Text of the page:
Direct PC maker Micron today said it has issued a letter of intent to acquire NetLimited, known publicly as Hostpro, which specializes in data hosting, Web site design, e-commerce application development, Web site hosting, and ISP connectivity services. Customers include Caesar's Palace, Tri-Mark Pictures, and California Federal Bank.
The deal represents the latest extension of a trend under which ISPs, PC companies, and even computer retailers are competing to become the single source for a customer's complete digital needs. PC companies, desperate for incremental revenue, have begun to sell, and even give away, ISP services as a way to boost machine sales. PC retailers and ISPs, meanwhile, have kicked off programs under which the hardware is given away free or at a substantial discount in exchange for long-term service contracts.
Either way, these alliances amount to the same thing for buyers: PCs and ISP services being acquired from the same source, typically with discounts.
With NetLimited, Micron--which has been hit hard by disappointing financial results this year--will be bringing ISP-PC packages to the business market, according to chief executive Joel Kocher. Moreover, the deal will expand the types of services being offered under these alliances, he said. Under most of the recent deals, PC makers have started to sell monthly connectivity services. By contrast, the new division will allow Micron to market higher-margin hosting and consulting services.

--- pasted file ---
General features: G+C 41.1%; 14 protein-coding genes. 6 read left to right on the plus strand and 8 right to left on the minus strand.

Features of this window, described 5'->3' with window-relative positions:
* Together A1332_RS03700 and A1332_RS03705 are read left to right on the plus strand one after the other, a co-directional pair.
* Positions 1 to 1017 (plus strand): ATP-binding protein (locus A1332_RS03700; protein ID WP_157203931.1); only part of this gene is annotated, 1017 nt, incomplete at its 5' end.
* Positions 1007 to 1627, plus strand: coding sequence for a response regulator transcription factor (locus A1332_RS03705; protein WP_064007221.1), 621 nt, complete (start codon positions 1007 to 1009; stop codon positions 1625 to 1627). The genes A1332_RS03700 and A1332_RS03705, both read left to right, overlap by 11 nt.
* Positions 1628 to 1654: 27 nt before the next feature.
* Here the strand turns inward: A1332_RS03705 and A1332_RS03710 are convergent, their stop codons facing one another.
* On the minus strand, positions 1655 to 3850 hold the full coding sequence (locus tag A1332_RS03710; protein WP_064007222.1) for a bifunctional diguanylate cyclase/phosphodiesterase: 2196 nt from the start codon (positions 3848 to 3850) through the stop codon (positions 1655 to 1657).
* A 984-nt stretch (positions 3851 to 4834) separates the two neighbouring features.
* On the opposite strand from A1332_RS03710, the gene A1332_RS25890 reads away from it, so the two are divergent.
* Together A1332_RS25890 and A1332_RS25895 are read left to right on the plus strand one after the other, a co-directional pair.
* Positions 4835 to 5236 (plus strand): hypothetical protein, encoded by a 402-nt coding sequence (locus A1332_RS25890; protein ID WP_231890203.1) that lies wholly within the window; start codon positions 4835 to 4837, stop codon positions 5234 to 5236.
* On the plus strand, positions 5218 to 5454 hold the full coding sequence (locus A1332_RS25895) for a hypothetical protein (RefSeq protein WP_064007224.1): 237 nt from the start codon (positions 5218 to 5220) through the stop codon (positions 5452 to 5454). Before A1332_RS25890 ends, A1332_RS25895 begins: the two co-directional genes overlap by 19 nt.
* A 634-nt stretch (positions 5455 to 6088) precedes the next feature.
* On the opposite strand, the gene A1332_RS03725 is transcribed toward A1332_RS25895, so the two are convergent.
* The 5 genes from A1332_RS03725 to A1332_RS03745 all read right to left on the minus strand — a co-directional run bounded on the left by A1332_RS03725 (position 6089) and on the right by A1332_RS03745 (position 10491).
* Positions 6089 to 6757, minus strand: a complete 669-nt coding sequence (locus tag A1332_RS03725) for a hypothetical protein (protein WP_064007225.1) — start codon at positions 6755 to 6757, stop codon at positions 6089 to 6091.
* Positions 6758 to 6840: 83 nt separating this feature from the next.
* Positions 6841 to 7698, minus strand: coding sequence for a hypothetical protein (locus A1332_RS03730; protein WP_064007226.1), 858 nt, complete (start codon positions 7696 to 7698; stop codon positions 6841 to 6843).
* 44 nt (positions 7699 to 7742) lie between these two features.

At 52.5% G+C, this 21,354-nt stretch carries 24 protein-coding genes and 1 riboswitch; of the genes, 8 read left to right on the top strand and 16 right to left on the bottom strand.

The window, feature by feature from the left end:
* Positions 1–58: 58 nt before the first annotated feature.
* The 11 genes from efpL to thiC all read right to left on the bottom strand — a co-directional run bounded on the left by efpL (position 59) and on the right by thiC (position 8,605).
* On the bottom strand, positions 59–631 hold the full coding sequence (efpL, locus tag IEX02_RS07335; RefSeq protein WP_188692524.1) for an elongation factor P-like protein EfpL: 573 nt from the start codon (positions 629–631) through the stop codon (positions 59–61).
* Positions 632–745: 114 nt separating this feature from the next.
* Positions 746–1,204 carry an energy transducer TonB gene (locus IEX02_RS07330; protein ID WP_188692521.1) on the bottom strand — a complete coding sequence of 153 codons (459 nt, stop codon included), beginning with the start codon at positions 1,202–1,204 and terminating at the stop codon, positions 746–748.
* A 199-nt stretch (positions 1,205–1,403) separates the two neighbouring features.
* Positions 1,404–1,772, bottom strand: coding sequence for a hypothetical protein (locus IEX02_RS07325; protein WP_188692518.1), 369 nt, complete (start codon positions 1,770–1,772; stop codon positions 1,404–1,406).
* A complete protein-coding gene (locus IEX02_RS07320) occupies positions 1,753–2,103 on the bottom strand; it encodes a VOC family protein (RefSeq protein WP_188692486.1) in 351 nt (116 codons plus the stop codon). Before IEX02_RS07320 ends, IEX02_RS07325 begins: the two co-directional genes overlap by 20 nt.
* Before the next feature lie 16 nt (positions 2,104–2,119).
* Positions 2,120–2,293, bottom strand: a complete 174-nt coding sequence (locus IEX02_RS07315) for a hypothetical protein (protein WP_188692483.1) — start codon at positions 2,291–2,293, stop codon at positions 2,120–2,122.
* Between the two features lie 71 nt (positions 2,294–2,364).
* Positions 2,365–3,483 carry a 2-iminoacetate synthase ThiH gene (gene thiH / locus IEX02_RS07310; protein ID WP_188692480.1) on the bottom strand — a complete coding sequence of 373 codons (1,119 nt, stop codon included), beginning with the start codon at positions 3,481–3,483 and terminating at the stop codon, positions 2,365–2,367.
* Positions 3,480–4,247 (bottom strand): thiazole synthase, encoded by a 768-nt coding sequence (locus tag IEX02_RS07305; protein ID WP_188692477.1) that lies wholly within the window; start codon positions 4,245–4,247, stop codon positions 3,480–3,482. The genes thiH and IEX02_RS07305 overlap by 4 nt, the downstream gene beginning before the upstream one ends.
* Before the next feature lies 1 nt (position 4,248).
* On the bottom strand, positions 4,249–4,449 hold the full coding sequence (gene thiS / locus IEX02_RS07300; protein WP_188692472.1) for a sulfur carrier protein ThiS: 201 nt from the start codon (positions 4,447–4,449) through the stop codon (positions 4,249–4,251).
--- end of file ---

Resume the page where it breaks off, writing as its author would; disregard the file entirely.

"It's all about connectivity. We all have to come to grips with the fact that the Web is rapidly transforming the PC business," said Kocher. "The PC business has reached the point of maturation where you can see it flip over into a services model."
Once the acquisition is complete, Micron will move to integrate NetLimited into Micron and offer the services through a single sales force.
"Our intent is to take that jewel and build it up using the Micron installed base as fuel," he said.
Although it may matter little to customers which market segments or companies drive the overall trend, it is a big issue for the companies involved. Naturally, Kocher stated that the PC makers, and more specifically the direct PC makers, are in the driver's seat. With hardware makers cutting their own ISP deals and creating ISP divisions, companies such as AOL lose opportunities to sign customers up.
Micron and NetLimited started talking a little over a month ago, said Kocher. "They were looking at other roll-ups" with other PC companies, he said. "These guys have the secret sauce that makes it go."
The transaction remains subject to approval by Micron's board. Financial terms were not disclosed.